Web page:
The Appleton City Council tonight will consider a measure to repeal the city’s truancy ordinance now that the school district has asked that it no longer be enforced.
Last week, as reported in the Appleton Post Crescent, Appleton police said they would no longer issue truancy tickets, as the Appleton Area School District had terminated the truancy court and no longer wished to deal with truancy through law enforcement.
School board member Alvin Dupree, who has led the charge against the truancy court since he became the first African American elected to the board in 2017, said the truancy court disproportionately punished students of color.
“A lot of families, parents who were poor, who just didn’t have transportation” got caught up in truancy court, Dupree said in an interview Tuesday, adding that truancy citations and truancy court became “a pipeline from school to prison.”
After the truancy court was terminated earlier this year, the Appleton school district found other strategies to deal with truancy, Dupree said.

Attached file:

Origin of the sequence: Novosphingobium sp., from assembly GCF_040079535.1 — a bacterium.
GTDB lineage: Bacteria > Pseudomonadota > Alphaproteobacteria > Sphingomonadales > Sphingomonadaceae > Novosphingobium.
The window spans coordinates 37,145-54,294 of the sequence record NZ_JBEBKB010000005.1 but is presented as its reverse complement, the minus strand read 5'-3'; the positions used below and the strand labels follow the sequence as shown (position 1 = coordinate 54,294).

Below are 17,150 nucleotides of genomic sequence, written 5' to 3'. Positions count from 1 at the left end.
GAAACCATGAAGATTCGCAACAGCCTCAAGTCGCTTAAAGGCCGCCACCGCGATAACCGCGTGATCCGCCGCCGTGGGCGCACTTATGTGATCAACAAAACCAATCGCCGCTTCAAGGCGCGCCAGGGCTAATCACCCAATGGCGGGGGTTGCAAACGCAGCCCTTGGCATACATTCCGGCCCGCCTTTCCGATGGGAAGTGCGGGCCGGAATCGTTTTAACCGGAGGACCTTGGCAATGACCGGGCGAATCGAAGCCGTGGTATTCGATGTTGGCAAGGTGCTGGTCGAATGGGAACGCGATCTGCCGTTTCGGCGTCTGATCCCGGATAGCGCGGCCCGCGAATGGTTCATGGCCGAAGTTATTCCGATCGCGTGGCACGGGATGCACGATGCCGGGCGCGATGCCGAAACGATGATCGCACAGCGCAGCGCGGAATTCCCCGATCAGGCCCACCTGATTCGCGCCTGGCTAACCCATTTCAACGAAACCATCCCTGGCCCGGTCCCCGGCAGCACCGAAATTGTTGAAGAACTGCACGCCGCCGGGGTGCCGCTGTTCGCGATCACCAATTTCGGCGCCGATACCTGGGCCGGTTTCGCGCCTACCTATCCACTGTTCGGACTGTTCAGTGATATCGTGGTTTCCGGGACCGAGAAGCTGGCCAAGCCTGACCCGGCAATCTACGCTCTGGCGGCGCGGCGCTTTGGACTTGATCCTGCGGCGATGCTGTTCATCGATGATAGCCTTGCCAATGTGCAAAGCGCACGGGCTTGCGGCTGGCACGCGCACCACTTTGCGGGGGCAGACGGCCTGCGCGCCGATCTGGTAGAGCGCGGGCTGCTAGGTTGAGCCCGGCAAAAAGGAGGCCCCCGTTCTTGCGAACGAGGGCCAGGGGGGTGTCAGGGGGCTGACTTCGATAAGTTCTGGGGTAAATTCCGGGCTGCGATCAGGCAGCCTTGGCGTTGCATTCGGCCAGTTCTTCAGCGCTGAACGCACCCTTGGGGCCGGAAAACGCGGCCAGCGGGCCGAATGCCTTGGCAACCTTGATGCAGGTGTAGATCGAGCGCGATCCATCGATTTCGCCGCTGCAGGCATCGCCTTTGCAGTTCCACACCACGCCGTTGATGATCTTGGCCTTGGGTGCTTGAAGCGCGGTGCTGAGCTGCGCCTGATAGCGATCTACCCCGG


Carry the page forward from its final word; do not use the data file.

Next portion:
“It’s forcing the school district to deal with underlying issues first,” he said. “When you’re already got a 35-student classroom and you’ve got a kid who was, uh, having ADHD or having other issues, it’s easier to just be punitive than to address the issues.”
With the school district no longer seeking citations for truancy and the police department no longer issuing citations, Dupree and others have pushed the Common Council to repeal the ordinance under which citations were issued. The motion to repeal the ordinance passed the Safety and Licensing Committee by a 3-2 vote last week.
Dupree is hopeful the measure will pass the full council tonight.
“We’re prayerful that is going to go forth and we won’t have to worry about our kids being pipeline from school to prison,” he said. “I’m a man of faith … I feel that the Lord didn’t allow us to get this far to not have it come to pass.”